AIDS in Ukraine
In Ukraine, the HIV/AIDS outbreak is among the swiftest developing on the planet. According to experts in 2010, 1.3 % of Ukraine’s adult citizens had contracted HIV. These results showed the largest percentages of anywhere in Europe. There were 360,000 Ukrainian citizens who were noted as HIV-positive in late 2011. From 1987 through late 2012, AIDS ended the lives of 27.8 thousand Ukrainians. In accordance with 2012 tests, it was disclosed that 57 additional Ukrainians contract HIV within a twenty-four-hour period. Eleven people die every day in Ukraine due to complications from the AIDS virus. This is a large number especially considering that the estimated population of Ukraine was only 45 million in 2012.
Initially back in 1987, Ukraine’s HIV/AIDS population was fairly small. However, intravenous drug use caused the rapid spread of HIV/AIDS in the eastern and southern parts of Ukraine during the mid-1990s. Within the area of Eastern Europe, Ukraine now has some of the largest percentages of HIV/AIDS occurrences.
Outbreak of AIDS
In 1987, HIV extended to the land of the old Soviet Union, approximately 5 years after the discovery of the disease. Only a few HIV cases were known in Ukraine before 1995. As a result, the World Health Organization (WHO) considered an outbreak in Ukraine to be unlikely at that time. From 1987 to 1994, only 183 HIV-positive cases were documented.
The main spread of the virus resulted in the mid-1990s from drug abuse and using infected needles. However, this type of transmission decreased from 84% of all new HIV cases in 1992 to only 57% of all new HIV cases by 2001. In that time, homosexual activity as the cause of transmission increased from 11 percent to 27 percent of all new cases of HIV. In addition, transmission percentages in unborn and newborn children heightened from 2 percent to 13 percent of all occurrences.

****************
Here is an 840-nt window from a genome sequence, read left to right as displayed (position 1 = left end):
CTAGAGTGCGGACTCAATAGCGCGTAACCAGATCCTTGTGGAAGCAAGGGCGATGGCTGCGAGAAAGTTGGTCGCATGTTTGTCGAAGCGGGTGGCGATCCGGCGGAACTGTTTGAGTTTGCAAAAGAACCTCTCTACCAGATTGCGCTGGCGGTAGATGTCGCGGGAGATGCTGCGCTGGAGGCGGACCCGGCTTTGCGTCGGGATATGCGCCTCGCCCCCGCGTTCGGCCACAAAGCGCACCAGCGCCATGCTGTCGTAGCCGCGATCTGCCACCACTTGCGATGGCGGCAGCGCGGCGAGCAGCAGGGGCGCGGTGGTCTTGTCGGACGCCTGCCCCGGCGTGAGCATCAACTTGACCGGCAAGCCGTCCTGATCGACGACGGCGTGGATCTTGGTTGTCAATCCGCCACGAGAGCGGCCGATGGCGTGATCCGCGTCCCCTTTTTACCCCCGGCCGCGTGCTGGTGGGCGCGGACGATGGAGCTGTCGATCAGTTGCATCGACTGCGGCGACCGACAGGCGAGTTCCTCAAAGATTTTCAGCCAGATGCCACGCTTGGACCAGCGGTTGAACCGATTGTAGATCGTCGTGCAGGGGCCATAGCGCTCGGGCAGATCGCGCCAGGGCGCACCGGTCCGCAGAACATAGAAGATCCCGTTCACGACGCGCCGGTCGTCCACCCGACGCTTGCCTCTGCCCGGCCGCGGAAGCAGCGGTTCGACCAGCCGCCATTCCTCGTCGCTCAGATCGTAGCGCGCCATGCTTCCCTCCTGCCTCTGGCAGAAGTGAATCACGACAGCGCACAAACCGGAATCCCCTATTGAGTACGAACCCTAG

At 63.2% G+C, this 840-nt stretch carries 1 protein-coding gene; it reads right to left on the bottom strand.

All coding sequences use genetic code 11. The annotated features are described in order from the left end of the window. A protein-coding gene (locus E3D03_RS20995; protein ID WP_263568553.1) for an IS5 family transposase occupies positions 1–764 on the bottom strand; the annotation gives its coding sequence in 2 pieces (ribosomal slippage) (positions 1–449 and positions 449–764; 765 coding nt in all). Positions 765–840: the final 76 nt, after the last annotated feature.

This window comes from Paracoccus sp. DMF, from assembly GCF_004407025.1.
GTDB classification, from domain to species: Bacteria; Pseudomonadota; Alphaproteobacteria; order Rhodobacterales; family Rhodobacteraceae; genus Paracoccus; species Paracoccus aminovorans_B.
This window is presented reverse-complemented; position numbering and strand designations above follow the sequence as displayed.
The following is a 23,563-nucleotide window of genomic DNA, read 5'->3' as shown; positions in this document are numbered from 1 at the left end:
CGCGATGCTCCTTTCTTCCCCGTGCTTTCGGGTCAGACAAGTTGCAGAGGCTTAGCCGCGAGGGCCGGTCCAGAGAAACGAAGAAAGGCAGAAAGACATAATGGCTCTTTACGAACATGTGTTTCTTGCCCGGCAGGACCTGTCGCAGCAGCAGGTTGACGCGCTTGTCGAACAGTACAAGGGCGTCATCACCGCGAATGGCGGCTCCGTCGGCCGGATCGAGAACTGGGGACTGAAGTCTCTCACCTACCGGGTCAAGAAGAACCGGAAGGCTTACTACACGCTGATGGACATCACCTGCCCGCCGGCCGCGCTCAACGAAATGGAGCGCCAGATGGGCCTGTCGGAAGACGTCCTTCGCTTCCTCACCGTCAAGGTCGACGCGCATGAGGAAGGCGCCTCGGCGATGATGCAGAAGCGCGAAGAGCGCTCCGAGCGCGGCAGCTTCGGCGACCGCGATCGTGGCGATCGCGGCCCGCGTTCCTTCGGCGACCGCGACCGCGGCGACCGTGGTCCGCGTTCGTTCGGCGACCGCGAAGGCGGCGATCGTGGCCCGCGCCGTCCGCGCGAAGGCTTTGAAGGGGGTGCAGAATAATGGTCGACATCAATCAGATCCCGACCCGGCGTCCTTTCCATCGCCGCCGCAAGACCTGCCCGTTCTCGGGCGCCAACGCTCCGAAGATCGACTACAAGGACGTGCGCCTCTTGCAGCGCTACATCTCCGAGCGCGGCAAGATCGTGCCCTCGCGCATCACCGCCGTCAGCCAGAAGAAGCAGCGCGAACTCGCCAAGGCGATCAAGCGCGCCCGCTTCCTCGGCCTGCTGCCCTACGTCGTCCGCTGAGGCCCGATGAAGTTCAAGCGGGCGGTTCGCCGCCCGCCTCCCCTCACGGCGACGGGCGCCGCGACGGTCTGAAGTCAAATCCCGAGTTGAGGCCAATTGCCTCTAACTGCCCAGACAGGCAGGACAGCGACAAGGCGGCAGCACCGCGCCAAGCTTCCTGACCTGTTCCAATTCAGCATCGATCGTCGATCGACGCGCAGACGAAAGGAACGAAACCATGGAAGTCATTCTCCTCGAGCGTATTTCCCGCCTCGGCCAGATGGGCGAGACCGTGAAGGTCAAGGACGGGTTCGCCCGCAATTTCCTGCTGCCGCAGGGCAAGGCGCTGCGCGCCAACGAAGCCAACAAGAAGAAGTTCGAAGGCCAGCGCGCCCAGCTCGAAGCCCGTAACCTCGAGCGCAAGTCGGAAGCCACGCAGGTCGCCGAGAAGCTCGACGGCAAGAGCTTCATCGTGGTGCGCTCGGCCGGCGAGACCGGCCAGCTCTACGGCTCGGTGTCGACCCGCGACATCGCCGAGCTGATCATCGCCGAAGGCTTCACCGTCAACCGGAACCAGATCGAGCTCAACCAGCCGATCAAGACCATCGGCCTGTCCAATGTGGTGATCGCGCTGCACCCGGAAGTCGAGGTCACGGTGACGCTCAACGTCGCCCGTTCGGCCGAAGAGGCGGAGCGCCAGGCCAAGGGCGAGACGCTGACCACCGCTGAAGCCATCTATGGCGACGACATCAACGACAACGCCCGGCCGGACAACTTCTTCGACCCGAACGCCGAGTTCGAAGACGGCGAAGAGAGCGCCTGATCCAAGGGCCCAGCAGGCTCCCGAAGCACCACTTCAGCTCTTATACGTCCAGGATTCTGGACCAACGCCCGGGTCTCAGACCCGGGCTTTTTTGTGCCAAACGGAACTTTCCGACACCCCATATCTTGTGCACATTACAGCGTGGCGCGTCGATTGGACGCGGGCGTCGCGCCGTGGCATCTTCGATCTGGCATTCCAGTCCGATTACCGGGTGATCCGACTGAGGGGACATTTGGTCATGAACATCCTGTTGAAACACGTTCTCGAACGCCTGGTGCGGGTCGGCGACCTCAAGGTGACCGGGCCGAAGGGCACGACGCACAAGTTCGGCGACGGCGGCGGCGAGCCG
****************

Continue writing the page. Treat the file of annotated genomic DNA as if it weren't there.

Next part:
According to UNAIDS, about 360,000 people have contracted HIV/AIDS, which depicts an adult presence of 1.4 percent. However, based on estimates from the Ministry of Health, there were over 500,000 citizens contaminated, or close to 2 percent of adult citizens, by 2002. Currently, the outbreak has extended to all parts of Ukraine. Presence in the eastern and southern administrative divisions (Donetsk, Odessa, Mykolaiv and Dnipropetrovsk) is three times higher compared to other parts of Ukraine. A recession during the 1990s in the South and East of Ukraine has heavily influenced the huge expansion of the outbreak. Ukrainians, in the industrialized and urbanized districts, experienced joblessness which led to more frequent alcohol and drug addiction.
The expansion of the virus resulted from drug abuse by using infected needles (from 1995 to 2007). However, sex dominated how citizens contracted HIV/AIDS by 2008. By 2009, nearly 44 % of new HIV cases transpired as a consequence of sex, and 36 %were by infected needles through drug abuse (according to USAID; whereas according to CSIS, 60% new HIV/AIDS occurrences were from drug abuse by utilizing infected needles in 2009).
Ukrainians living with the virus were around 440,000 citizens or 0.96 percent in 2007. That data increased from 1.46 %, or 685.6 thousand residents in 2005, according to UNAIDS. Ukrainian HIV/AIDS occurrences decreased by 3.9% or from 5.1 to 4.9 thousand in 2008. Infected Ukrainian teenagers represented 25% of those less than 30 years old in 2007.
It was feared in 2008 that the public would be exposed to the HIV/AIDS virus even though the epidemic had continued to exist in primarily isolated and unprotected communities. According to the Ministry of Health, the positive forecasts of a 2% HIV/AIDS ratio in Ukraine were overshadowed back in 2010 with more negative outlooks.